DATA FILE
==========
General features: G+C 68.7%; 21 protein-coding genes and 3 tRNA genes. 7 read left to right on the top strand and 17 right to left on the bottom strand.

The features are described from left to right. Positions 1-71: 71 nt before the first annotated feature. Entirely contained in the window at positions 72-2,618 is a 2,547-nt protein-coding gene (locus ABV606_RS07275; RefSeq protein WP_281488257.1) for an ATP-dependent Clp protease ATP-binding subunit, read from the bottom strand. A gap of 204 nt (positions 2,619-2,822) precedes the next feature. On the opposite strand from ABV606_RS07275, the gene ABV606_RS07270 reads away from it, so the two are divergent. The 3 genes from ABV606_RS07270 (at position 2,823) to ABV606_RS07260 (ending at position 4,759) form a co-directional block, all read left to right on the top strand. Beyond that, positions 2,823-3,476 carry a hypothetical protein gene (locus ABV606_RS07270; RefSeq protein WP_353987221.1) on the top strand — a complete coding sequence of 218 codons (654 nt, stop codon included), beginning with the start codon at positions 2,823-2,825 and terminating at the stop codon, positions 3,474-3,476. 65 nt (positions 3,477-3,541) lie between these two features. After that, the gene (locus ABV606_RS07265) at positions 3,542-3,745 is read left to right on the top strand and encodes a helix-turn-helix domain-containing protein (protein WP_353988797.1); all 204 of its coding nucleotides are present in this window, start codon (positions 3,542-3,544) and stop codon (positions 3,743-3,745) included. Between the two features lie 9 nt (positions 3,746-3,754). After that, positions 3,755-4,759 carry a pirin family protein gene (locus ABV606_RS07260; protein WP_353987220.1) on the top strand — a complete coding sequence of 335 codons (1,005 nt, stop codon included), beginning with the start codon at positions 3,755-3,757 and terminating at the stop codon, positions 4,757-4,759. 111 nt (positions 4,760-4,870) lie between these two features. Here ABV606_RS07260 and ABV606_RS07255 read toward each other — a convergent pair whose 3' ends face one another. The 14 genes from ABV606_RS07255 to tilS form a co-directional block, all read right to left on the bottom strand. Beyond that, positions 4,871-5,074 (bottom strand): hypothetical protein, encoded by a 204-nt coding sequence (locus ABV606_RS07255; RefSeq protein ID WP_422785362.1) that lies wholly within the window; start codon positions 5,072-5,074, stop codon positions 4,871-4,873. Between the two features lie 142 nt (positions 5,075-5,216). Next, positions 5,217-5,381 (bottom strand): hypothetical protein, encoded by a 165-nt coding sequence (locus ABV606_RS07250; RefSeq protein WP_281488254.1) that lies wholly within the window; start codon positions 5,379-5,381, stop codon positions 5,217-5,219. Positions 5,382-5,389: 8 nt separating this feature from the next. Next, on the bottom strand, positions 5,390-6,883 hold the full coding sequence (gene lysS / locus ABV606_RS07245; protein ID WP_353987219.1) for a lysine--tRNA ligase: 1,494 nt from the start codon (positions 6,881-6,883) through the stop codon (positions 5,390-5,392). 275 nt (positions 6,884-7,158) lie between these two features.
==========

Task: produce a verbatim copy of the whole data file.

General features: G+C 68.7%; 21 protein-coding genes and 3 tRNA genes. 7 read left to right on the top strand and 17 right to left on the bottom strand.

The features are described from left to right. Positions 1-71: 71 nt before the first annotated feature. Entirely contained in the window at positions 72-2,618 is a 2,547-nt protein-coding gene (locus ABV606_RS07275; RefSeq protein WP_281488257.1) for an ATP-dependent Clp protease ATP-binding subunit, read from the bottom strand. A gap of 204 nt (positions 2,619-2,822) precedes the next feature. On the opposite strand from ABV606_RS07275, the gene ABV606_RS07270 reads away from it, so the two are divergent. The 3 genes from ABV606_RS07270 (at position 2,823) to ABV606_RS07260 (ending at position 4,759) form a co-directional block, all read left to right on the top strand. Beyond that, positions 2,823-3,476 carry a hypothetical protein gene (locus ABV606_RS07270; RefSeq protein WP_353987221.1) on the top strand — a complete coding sequence of 218 codons (654 nt, stop codon included), beginning with the start codon at positions 2,823-2,825 and terminating at the stop codon, positions 3,474-3,476. 65 nt (positions 3,477-3,541) lie between these two features. After that, the gene (locus ABV606_RS07265) at positions 3,542-3,745 is read left to right on the top strand and encodes a helix-turn-helix domain-containing protein (protein WP_353988797.1); all 204 of its coding nucleotides are present in this window, start codon (positions 3,542-3,544) and stop codon (positions 3,743-3,745) included. Between the two features lie 9 nt (positions 3,746-3,754). After that, positions 3,755-4,759 carry a pirin family protein gene (locus ABV606_RS07260; protein WP_353987220.1) on the top strand — a complete coding sequence of 335 codons (1,005 nt, stop codon included), beginning with the start codon at positions 3,755-3,757 and terminating at the stop codon, positions 4,757-4,759. 111 nt (positions 4,760-4,870) lie between these two features. Here ABV606_RS07260 and ABV606_RS07255 read toward each other — a convergent pair whose 3' ends face one another. The 14 genes from ABV606_RS07255 to tilS form a co-directional block, all read right to left on the bottom strand. Beyond that, positions 4,871-5,074 (bottom strand): hypothetical protein, encoded by a 204-nt coding sequence (locus ABV606_RS07255; RefSeq protein ID WP_422785362.1) that lies wholly within the window; start codon positions 5,072-5,074, stop codon positions 4,871-4,873. Between the two features lie 142 nt (positions 5,075-5,216). Next, positions 5,217-5,381 (bottom strand): hypothetical protein, encoded by a 165-nt coding sequence (locus ABV606_RS07250; RefSeq protein WP_281488254.1) that lies wholly within the window; start codon positions 5,379-5,381, stop codon positions 5,217-5,219. Positions 5,382-5,389: 8 nt separating this feature from the next. Next, on the bottom strand, positions 5,390-6,883 hold the full coding sequence (gene lysS / locus ABV606_RS07245; protein ID WP_353987219.1) for a lysine--tRNA ligase: 1,494 nt from the start codon (positions 6,881-6,883) through the stop codon (positions 5,390-5,392). 275 nt (positions 6,884-7,158) lie between these two features.